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From Wikipedia:

The complexity of the algorithm is O(n(logn)(loglogn)) bit operations.

How do you arrive at that?

That the complexity includes the loglogn term tells me that there is a sqrt(n) somewhere.


Suppose I am running the sieve on the first 100 numbers (n = 100), assuming that marking the numbers as composite takes constant time (array implementation), the number of times we use mark_composite() would be something like

n/2 + n/3 + n/5 + n/7 + ... + n/97        =      O(n^2)                         

And to find the next prime number (for example to jump to 7 after crossing out all the numbers that are multiples of 5), the number of operations would be O(n).

So, the complexity would be O(n^3). Do you agree?

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3  
I don't know about the rest (too mathy for my too sleepy brain right now), but the square root stems from the fact that if a number has no divisors less that its square root, it is prime. Also, I just learned that loglog(n) means there's a square root. Nice. –  R. Martinho Fernandes Apr 6 '10 at 5:11
7  
How does the loglog(n) being there mean there is a sqrt(n) somewhere? (@Martinho: Why do you say you "just learned this"?) The actual analysis does not involve any square roots! –  ShreevatsaR Apr 22 '10 at 22:48

2 Answers 2

up vote 41 down vote accepted
  1. Your n/2 + n/3 + n/5 + … n/97 is not O(n), because the number of terms is not constant. [Edit after your edit: O(n2) is too loose an upper bound.] A loose upper-bound is n(1+1/2+1/3+1/4+1/5+1/6+…1/n) (sum of reciprocals of all numbers up to n), which is O(n log n): see Harmonic number. A more proper upper-bound is n(1/2 + 1/3 + 1/5 + 1/7 + …), that is sum of reciprocals of primes up to n, which is O(n log log n). (See here or here.)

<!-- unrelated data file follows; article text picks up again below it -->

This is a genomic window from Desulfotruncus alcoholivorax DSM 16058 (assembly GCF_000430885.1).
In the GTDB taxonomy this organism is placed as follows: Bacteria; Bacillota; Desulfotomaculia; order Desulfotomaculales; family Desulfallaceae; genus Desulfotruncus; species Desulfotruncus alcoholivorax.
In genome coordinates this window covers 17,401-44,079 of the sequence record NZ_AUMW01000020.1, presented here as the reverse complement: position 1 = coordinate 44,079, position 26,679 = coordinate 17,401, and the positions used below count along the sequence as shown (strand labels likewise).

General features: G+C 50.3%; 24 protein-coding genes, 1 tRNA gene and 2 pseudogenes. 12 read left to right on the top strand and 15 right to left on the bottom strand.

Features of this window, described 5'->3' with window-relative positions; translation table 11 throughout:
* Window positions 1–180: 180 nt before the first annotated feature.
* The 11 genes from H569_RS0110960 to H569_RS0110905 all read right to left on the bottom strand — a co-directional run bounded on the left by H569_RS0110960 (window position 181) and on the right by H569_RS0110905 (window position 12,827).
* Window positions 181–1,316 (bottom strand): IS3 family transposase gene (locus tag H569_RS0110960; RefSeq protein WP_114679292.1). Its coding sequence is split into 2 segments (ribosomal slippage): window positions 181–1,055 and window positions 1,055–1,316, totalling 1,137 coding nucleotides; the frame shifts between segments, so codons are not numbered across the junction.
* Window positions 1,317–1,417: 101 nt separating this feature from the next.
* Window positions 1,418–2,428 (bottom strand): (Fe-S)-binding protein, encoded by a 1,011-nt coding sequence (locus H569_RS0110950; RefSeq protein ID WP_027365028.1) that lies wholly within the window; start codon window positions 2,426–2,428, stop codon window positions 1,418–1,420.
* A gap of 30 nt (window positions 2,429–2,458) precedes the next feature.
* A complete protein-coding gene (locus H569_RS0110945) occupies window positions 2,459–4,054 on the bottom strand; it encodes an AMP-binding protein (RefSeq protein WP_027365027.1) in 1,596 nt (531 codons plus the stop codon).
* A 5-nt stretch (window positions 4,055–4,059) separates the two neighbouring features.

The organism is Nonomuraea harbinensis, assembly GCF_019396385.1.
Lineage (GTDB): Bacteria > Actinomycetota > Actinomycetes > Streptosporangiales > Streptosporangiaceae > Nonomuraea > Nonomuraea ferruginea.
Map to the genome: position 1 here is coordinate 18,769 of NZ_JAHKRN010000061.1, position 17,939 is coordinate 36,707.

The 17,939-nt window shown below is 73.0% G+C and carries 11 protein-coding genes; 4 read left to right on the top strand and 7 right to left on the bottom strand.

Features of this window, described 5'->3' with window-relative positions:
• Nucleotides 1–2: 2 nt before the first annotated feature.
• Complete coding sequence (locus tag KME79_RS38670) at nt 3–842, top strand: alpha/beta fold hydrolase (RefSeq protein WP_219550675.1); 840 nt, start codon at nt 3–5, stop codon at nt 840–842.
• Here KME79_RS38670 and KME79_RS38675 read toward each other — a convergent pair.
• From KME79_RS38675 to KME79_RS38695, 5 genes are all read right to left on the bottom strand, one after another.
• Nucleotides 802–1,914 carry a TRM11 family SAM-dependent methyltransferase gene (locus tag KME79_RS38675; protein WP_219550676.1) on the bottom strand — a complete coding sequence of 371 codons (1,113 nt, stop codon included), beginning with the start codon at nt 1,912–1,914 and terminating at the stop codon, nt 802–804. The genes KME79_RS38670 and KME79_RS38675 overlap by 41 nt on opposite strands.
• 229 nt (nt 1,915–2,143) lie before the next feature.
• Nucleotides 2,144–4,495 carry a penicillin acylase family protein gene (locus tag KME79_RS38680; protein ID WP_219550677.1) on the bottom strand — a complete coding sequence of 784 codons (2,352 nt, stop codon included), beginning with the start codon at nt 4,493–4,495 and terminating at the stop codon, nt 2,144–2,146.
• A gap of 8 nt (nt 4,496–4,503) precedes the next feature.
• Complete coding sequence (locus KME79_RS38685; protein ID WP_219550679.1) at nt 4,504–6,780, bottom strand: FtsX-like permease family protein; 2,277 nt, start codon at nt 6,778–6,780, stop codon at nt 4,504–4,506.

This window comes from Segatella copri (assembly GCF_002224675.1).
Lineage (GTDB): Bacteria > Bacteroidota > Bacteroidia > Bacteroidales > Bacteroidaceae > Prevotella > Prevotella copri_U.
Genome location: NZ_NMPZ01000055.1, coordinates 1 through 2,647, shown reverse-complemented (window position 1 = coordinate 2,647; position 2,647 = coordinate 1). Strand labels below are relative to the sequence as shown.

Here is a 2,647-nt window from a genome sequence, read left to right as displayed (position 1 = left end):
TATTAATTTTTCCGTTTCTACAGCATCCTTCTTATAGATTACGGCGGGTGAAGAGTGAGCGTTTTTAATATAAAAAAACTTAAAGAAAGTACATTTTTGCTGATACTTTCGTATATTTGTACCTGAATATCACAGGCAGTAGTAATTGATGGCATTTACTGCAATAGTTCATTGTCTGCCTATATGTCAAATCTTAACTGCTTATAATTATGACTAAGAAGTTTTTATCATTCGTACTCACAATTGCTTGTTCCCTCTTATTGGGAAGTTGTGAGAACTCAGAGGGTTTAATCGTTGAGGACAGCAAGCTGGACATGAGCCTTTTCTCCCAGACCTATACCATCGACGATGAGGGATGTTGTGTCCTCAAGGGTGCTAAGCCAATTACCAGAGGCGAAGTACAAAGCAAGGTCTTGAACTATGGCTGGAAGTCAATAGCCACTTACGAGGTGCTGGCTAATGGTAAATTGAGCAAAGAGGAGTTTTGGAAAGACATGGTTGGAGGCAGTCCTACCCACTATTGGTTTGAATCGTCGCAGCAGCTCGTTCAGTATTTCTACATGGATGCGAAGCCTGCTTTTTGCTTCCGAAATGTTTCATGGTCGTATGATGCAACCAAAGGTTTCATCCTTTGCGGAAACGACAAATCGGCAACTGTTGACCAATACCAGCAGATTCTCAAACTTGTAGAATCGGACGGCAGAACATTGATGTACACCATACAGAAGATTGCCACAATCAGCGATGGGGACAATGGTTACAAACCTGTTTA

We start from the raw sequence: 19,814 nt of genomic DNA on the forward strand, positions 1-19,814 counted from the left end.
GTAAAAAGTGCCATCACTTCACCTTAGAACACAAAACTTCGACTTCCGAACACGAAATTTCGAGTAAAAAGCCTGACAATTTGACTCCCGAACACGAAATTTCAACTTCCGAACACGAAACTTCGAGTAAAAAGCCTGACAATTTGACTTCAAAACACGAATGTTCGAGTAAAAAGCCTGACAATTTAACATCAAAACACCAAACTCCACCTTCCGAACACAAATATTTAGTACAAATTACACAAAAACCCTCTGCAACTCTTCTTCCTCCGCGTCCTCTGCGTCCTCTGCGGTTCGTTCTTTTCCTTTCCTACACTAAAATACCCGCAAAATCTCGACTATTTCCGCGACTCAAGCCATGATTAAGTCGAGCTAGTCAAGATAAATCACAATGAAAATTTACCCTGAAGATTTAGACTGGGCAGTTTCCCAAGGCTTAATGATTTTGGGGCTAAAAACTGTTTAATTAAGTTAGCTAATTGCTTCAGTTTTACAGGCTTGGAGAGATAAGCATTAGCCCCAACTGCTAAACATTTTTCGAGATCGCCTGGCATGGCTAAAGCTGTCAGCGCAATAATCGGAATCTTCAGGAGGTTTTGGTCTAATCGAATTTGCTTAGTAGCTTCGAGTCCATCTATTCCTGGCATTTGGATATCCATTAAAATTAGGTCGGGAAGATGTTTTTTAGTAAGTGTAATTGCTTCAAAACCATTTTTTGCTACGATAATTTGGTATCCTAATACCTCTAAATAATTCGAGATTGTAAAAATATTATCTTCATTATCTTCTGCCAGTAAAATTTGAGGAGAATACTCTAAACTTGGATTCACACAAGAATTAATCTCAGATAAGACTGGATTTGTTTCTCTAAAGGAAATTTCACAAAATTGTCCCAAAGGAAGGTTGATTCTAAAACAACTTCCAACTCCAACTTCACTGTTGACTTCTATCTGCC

2. The "find the next prime number" bit is only O(n) overall, amortized — you will move ahead to find the next number only n times in total, not per step. So this whole part of the algorithm takes only O(n).

So using these two you get an upper bound of O(n log log n) + O(n) = O(n log log n) arithmetic operations. If you count bit operations, since you're dealing with numbers up to n, they have about log n bits, which is where the factor of log n comes in, giving O(n log n log log n) bit operations.

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That the complexity includes the loglogn term tells me that there is a sqrt(n) somewhere.

Keep in mind that when you find a prime number P while sieving, you don't start crossing off numbers at your current position + P; you actually start crossing off numbers at P^2. All multiples of P less than P^2 will have been crossed off by previous prime numbers.

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this statement is true in itself, but has no bearing on the quoted statement which itself has no merit. Whether we start from p or p^2, the complexity is the same (with direct access arrays). SUM (1/p) {p<N} ~ log (log N) is the reason. –  Will Ness Mar 26 '13 at 18:33

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